Why Star Wars: The Old Republic Failed
Posted on Thursday, August 2 @ 09:10:00 PST by Jonathan_Leack
Star Wars: The Old Republic has been yet another wild ride in the world of MMOs. When it released last December it was quickly met with critical acclaim and over a million sales accounted for. Around that time its subscriber count peaked at 1.8 million players and it looked like BioWare had a hit on its hands.
I was one of many who invested in the Collector’s Edition and thought it would be the long-awaited game that would help me shelveWorld of Warcraft for more than just a few months. After playing for about a week it started to sink in that the game had some design flaws, some of which were polarizing. Admittedly no game is perfect, but for a game that had in the neighborhood of 200 million dollars invested in it I expected more, and apparently I wasn't alone. After fewer than eight months it has already been confirmed as a free-to-play title, making it one of the quickest MMOs in history to hang its subscription hat. It almost doesn’t even make sense… or does it?
Combat that could use more cowbell.
If there’s one thing I continually see MMO developers get wrong it’s with combat design, and SWTOR was no exception. It’s questionable whether or not the decision to adopt the HeroEngine sealed the game’s fate, but BioWare underestimated how valuable smooth combat is. Throughout beta and for months following launch there were a series of threads that continually broke the forum post limit regarding the game’s noticeably unresponsive combat, and reasonably so. Although the game’s main feature is its voice-acted cut-scenes, a lion’s share of the game experience is spent battling Stormtroopers and other popular Star Wars characters. The last thing any gamer wants to do is spend hundreds of hours playing a game that isn't all that fun to play to begin with.
90% story, 10% everything else.
The game’s greatest asset is also its biggest weakness. The narrative experience is fantastic, and one of the most ambitious in video game history, but it's clear that BioWare gave it more emphasis than anything else. Anyone who grew tired of the story was left wondering where the rest of the game's six-year development cycle went. Even the environments were bland with massive corridors filled with nothingness. Given that a lot of people got their money's worth from enjoying the story but weren't interested in playing past the first free month, SWTOR would have made a much better single-player title.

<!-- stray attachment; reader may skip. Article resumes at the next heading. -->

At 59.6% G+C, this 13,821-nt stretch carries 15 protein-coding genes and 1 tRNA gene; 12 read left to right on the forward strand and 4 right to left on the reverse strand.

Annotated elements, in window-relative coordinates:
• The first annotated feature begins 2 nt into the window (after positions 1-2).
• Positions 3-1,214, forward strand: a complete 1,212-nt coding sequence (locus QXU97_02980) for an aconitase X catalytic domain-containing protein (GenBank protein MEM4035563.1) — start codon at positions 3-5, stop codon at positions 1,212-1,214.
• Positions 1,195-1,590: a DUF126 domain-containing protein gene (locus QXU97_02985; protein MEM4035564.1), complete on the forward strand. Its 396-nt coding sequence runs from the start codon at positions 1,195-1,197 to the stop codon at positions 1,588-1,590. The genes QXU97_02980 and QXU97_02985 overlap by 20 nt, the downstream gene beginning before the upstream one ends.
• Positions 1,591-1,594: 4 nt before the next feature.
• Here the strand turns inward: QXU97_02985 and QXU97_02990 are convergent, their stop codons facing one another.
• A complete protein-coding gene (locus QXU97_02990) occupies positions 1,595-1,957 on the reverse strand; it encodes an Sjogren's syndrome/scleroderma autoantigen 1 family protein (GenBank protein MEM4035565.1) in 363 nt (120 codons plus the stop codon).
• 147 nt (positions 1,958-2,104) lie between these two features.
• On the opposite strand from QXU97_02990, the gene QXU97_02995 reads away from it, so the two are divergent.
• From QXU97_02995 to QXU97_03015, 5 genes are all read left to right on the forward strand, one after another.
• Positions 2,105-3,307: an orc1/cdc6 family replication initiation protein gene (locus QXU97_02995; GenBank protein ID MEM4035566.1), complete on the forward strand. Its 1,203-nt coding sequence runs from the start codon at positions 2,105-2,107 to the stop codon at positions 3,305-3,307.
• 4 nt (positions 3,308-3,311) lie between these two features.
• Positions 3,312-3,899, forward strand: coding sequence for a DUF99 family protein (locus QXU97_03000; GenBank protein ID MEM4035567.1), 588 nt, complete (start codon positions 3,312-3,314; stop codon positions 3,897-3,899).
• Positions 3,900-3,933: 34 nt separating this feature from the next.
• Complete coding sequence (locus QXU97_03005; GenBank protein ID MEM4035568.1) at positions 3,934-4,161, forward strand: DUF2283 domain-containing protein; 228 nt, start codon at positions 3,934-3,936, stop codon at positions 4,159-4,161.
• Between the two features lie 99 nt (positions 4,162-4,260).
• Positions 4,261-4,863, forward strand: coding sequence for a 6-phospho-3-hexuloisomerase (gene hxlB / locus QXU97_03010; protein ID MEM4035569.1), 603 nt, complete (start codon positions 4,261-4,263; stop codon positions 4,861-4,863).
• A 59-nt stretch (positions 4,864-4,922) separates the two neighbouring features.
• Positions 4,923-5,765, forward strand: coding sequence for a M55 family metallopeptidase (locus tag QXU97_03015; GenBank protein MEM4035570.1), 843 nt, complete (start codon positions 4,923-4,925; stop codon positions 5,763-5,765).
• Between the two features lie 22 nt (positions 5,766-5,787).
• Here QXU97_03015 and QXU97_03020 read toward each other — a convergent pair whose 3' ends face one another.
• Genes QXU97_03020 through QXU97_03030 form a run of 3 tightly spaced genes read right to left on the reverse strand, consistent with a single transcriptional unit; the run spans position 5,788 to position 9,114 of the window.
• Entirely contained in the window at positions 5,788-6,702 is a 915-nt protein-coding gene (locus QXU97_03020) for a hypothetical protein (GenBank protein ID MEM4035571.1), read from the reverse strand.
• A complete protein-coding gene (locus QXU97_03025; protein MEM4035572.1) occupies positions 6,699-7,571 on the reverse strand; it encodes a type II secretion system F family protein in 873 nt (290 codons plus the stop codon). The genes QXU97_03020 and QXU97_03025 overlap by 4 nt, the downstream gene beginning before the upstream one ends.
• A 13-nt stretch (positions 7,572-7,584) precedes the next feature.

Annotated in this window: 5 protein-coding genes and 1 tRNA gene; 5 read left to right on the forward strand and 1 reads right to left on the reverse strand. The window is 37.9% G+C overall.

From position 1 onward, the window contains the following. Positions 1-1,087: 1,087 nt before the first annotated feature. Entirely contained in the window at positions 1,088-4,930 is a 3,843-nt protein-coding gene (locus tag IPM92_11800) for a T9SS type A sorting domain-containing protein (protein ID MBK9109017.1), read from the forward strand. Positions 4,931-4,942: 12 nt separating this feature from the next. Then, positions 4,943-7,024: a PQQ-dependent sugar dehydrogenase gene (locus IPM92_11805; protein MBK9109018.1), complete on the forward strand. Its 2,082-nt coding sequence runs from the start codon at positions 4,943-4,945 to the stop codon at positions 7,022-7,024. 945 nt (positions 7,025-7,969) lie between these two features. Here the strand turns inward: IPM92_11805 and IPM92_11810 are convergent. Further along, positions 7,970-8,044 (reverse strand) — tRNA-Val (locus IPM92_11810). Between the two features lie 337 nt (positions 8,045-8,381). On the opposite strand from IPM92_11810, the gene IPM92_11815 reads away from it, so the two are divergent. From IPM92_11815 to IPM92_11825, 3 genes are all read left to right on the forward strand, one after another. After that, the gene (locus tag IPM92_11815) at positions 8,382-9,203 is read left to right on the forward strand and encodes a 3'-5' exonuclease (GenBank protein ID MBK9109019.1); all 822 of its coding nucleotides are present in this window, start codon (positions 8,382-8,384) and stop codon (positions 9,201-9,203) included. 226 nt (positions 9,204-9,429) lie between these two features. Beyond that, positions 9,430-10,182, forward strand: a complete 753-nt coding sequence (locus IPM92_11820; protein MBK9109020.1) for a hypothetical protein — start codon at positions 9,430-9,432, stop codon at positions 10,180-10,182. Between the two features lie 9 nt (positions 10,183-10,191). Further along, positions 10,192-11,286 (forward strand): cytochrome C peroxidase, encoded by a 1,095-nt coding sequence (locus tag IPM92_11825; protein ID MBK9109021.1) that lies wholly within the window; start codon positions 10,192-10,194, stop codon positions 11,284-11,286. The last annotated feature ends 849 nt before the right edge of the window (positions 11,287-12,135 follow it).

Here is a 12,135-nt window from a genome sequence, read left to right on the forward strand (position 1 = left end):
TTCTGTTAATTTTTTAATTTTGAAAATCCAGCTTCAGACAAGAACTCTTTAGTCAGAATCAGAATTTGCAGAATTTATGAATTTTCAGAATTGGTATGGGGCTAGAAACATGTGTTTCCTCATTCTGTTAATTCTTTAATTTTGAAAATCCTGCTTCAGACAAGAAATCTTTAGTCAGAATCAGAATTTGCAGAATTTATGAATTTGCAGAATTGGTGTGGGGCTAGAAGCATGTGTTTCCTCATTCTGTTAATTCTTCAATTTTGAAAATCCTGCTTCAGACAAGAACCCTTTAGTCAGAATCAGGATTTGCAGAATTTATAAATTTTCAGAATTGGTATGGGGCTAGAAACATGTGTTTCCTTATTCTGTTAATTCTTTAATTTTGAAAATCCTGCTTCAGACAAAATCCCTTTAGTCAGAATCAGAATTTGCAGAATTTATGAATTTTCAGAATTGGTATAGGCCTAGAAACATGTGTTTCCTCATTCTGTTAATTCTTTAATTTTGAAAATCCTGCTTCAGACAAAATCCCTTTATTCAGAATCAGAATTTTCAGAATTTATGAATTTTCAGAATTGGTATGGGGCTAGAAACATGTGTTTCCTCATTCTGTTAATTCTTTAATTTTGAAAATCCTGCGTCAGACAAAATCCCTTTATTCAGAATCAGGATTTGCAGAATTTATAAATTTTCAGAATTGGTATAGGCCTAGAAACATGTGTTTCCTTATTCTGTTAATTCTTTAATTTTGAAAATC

Can I get another glass of features, please? Actually, make that 10 glasses.
My second biggest complaint at launch was simply how many features that should be considered standard in today's climate were completely missing. Not including a group finder for almost a year is questionable, but denying players the ability to customize or alter the UI in any way, shape, or form is mind boggling. The group interface was difficult to deal with—especially for healers—and if you wanted to make adjustments you had no options. Similarly, macros were missing, so anyone expecting to be able to bind assist and focus macros was simply out of luck. Anyone who figured they’d mod the game to get around these shortcomings was shocked to find that SWTOR didn’t support mods, so everyone was placed at the mercy of the game’s dated feature set.
Sweet, I hit 50. Now what?
In the same regard, content at launch was slim. Sure, a large portion of the leveling experience was fruitful, but at endgame the experience was hardly captivating. BioWare had to scramble to throw together patch 1.1.0 to keep hardcore players satisfied, but it wasn’t enough. More importantly, the game’s fantastic voice-acted cut-scenes faded from existence at endgame, so to many people it just felt like they were playing a severely underdeveloped World of Warcraft clone.
Hey, where is everyone?
If there was one major, preventable mistake BioWare made after launch it was how they addressed the game’s overwhelming demand. I’m sure it made sense at the time, but adding over a dozen servers to desaturate the crowded servers was a step too far. Once a portion of the community was burnt out, which didn’t take too long, what was left were a couple high population servers and a ton of others that were ghost towns. What compounded this issue was the game's lack of a group finder or cross-server interaction. Even a good chunk of subscribers who enjoyed the game quit simply because they weren't able to reliably put-together groups and engage with other players.
Another rushed EA MMO.
The biggest reason for its failure, and what caused all of the issues listed above, is that the game was rushed out the door by EA. This is the same tale that murdered Warhammer Online, a game that was supposed to shake the foundation of the genre. Given how much EA invested in SWTOR it’s understandable that they wanted to see some turnaround, but sometimes patience is everything. If SWTOR had launched today in its current state which has a more polished combat system, hours of new content, and a more competitive feature-set, you can bet it wouldn’t have gone free-to-play in less than eight months.
SWTOR’s failure extends farther than just the wallets of EA or the pride of BioWare, it affects one of the gaming industry’s most lucrative genres. The $14.99 pay-to-play model has become extremely unappealing to investors after seeing one MMO after another hit the wall of reality. While World of Warcraft, RIFT, and a few other MMOs still stand, many of their brethren have fallen in battle. To them I say rest in peace.
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